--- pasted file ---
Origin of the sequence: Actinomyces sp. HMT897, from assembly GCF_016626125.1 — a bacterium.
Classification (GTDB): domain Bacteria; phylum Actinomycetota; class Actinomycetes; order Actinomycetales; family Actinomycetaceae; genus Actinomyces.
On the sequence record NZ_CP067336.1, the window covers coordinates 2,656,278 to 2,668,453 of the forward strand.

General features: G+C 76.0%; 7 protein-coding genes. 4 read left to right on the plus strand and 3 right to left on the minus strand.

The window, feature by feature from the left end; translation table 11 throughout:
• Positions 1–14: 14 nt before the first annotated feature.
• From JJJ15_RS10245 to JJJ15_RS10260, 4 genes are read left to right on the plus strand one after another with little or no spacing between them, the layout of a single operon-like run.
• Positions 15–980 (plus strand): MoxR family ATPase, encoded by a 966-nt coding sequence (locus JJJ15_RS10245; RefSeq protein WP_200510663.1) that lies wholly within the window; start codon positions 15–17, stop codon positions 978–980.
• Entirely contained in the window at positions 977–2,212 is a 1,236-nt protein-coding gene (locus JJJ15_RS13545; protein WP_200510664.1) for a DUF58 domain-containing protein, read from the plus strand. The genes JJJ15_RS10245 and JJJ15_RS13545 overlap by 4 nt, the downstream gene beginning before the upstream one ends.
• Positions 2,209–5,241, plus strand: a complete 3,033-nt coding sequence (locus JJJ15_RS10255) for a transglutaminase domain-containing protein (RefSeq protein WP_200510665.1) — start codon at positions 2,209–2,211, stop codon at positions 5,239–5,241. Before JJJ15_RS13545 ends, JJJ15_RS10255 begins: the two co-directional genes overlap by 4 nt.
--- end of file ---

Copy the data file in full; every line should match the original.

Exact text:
Origin of the sequence: Actinomyces sp. HMT897, from assembly GCF_016626125.1 — a bacterium.
Classification (GTDB): domain Bacteria; phylum Actinomycetota; class Actinomycetes; order Actinomycetales; family Actinomycetaceae; genus Actinomyces.
On the sequence record NZ_CP067336.1, the window covers coordinates 2,656,278 to 2,668,453 of the forward strand.

General features: G+C 76.0%; 7 protein-coding genes. 4 read left to right on the plus strand and 3 right to left on the minus strand.

The window, feature by feature from the left end; translation table 11 throughout:
• Positions 1–14: 14 nt before the first annotated feature.
• From JJJ15_RS10245 to JJJ15_RS10260, 4 genes are read left to right on the plus strand one after another with little or no spacing between them, the layout of a single operon-like run.
• Positions 15–980 (plus strand): MoxR family ATPase, encoded by a 966-nt coding sequence (locus JJJ15_RS10245; RefSeq protein WP_200510663.1) that lies wholly within the window; start codon positions 15–17, stop codon positions 978–980.
• Entirely contained in the window at positions 977–2,212 is a 1,236-nt protein-coding gene (locus JJJ15_RS13545; protein WP_200510664.1) for a DUF58 domain-containing protein, read from the plus strand. The genes JJJ15_RS10245 and JJJ15_RS13545 overlap by 4 nt, the downstream gene beginning before the upstream one ends.
• Positions 2,209–5,241, plus strand: a complete 3,033-nt coding sequence (locus JJJ15_RS10255) for a transglutaminase domain-containing protein (RefSeq protein WP_200510665.1) — start codon at positions 2,209–2,211, stop codon at positions 5,239–5,241. Before JJJ15_RS13545 ends, JJJ15_RS10255 begins: the two co-directional genes overlap by 4 nt.